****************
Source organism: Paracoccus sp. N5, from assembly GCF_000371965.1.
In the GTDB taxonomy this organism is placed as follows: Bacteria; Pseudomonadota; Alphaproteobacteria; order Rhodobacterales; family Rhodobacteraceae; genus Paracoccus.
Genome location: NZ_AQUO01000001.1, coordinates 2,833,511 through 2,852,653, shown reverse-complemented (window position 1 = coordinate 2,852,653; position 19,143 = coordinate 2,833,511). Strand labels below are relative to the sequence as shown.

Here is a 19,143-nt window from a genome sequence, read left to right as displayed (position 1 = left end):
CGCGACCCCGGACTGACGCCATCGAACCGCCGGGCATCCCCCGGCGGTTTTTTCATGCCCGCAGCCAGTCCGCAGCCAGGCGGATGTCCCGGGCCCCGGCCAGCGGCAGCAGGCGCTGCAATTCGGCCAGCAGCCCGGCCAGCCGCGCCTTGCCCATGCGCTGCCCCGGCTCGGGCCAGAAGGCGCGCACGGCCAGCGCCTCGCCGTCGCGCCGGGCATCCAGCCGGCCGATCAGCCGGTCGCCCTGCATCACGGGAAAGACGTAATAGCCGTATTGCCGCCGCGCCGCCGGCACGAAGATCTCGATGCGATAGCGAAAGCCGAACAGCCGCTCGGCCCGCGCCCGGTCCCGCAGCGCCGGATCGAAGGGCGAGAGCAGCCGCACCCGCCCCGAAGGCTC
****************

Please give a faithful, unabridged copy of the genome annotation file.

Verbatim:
Source organism: Paracoccus sp. N5, from assembly GCF_000371965.1.
In the GTDB taxonomy this organism is placed as follows: Bacteria; Pseudomonadota; Alphaproteobacteria; order Rhodobacterales; family Rhodobacteraceae; genus Paracoccus.
Genome location: NZ_AQUO01000001.1, coordinates 2,833,511 through 2,852,653, shown reverse-complemented (window position 1 = coordinate 2,852,653; position 19,143 = coordinate 2,833,511). Strand labels below are relative to the sequence as shown.

Here is a 19,143-nt window from a genome sequence, read left to right as displayed (position 1 = left end):
CGCGACCCCGGACTGACGCCATCGAACCGCCGGGCATCCCCCGGCGGTTTTTTCATGCCCGCAGCCAGTCCGCAGCCAGGCGGATGTCCCGGGCCCCGGCCAGCGGCAGCAGGCGCTGCAATTCGGCCAGCAGCCCGGCCAGCCGCGCCTTGCCCATGCGCTGCCCCGGCTCGGGCCAGAAGGCGCGCACGGCCAGCGCCTCGCCGTCGCGCCGGGCATCCAGCCGGCCGATCAGCCGGTCGCCCTGCATCACGGGAAAGACGTAATAGCCGTATTGCCGCCGCGCCGCCGGCACGAAGATCTCGATGCGATAGCGAAAGCCGAACAGCCGCTCGGCCCGCGCCCGGTCCCGCAGCGCCGGATCGAAGGGCGAGAGCAGCCGCACCCGCCCCGAAGGCTC